The Wake Up Call (Part 1)
I sat, nervously watching the clock. It had been 21 hours since my MRI and they told me they would call me with the results within 24 hours.
Screw it. I’m calling them.
I pick up the phone and dial my doctor. The phone rang twice before a female receptionist mumbled an unintelligible greeting. When I hear her pause, I respond: “Yes. Hello. My name is Jaime and I had an MRI yesterday. I was wondering if the results came in yet?”.
I proceeded to answer her screening questions on date-of-birth and address, making sure I am who I say I am. After satisfying her, she responds “I’m sorry but the doctor is out until next Thursday”. Seriously? I can’t wait another week and a half for an answer.
“Well” I reply, “she was supposed to call me within 24 hours with my results.”
“I can put a request in with the attending that is covering for her this week, if you like”, she responds. Why is this even a question? Who says “Meh. I can wait another couple weeks to find out if I have a brain tumor”.
”Yes. Please have her call me as soon as it is convenient.” I gave her my number, hung up the phone and continued to watch the clock.
Two months ago I started having double vision. Again. This wasn’t my first rodeo with eye problems.
When I was 12 years old, my grandfather told me about an upcoming partial solar eclipse. He read about it in the local paper. In my excitement, I only heard part of the details: that it was going to occur tomorrow at 2pm. I missed the part about it not being visible from North America and more importantly, how to safely view a solar eclipse.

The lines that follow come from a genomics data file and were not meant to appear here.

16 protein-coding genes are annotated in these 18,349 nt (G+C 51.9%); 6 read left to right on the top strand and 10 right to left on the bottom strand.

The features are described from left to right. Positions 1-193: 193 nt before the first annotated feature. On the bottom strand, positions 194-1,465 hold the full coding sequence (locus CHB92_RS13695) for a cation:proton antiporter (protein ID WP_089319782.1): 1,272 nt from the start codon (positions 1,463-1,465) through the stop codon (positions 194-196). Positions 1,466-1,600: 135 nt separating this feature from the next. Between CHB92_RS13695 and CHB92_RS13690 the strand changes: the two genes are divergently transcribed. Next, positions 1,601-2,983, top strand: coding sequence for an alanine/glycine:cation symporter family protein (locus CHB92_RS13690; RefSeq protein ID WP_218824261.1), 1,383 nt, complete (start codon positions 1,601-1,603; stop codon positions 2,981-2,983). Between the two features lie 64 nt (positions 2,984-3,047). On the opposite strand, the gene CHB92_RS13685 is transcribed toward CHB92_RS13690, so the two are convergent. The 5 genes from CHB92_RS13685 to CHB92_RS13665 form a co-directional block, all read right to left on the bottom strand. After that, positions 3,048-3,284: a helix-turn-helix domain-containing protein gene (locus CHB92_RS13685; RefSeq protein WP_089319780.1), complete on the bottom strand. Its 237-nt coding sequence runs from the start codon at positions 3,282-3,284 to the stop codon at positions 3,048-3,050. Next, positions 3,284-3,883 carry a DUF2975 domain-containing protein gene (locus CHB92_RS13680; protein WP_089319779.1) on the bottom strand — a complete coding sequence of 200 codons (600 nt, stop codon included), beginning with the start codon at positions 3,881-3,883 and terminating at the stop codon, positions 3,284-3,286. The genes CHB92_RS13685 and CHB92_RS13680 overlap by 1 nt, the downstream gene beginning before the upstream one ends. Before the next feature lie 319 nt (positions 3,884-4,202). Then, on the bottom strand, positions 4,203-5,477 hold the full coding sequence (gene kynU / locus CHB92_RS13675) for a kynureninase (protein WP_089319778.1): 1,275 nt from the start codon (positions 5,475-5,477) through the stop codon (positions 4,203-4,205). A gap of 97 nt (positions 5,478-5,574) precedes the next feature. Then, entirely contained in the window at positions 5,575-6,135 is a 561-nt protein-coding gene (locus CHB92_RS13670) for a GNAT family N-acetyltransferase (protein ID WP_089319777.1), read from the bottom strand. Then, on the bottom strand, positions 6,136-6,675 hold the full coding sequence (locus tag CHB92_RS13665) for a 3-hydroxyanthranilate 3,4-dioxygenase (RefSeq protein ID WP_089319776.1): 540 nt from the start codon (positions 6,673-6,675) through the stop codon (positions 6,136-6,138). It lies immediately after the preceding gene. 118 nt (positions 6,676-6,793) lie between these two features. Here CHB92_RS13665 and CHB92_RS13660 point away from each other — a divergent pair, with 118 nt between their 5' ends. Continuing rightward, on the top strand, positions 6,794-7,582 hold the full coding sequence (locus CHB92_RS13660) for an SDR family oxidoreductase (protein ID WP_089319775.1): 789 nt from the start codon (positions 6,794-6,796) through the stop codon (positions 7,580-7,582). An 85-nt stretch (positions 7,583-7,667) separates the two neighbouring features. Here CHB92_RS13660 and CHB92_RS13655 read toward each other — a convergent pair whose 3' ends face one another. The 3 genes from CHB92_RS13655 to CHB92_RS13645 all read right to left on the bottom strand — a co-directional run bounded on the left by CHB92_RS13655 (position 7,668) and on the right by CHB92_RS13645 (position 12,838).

It was August and it was hot. My mom packed lunches and my brothers and I all scrambled into the station wagon to go to the local state park. The park had a public swimming pool, creeks, several playgrounds and endless hiking trails. That is where we spent our summer vacations. We arrived and headed to find a spot by the pool. It was about 11 am and it would get crowded.
I spent the next couple hours between looking for crayfish in the creek and swimming in the highly chlorinated pool, but always watching the clock. There was a clock mounted on the cinder block changing room and when it read 1:45 pm, I laid down on my pool towel and started looking for the solar eclipse. There was no way I was going to miss it. I had plans on being an astronaut when I grew up and this was a rare astronomical event! I looked directly into the sun. It was bright and my eyes began to water profusely. I couldn’t see anything with watery eyes. I needed another strategy. Maybe if I covered one eye I could see better. So I covered my left eye and used my right eye to look for the eclipse. Blinking rapidly, I was able to clear away the tears and still see the sun. I stared long past 2 o’clock.
I never saw the eclipse.
I never saw anything in the center of that eye again.
I would find out later that I had burned a hole in the fovea of my right eye and would forever have a blind spot in the center of that eye. I also found out you should never stare at the sun.
In my twenties, LASIK surgery was trending and was advertised everywhere. Signs stating “Buy One Eye, Get One Eye Free!” and “Say NO To Glasses!”.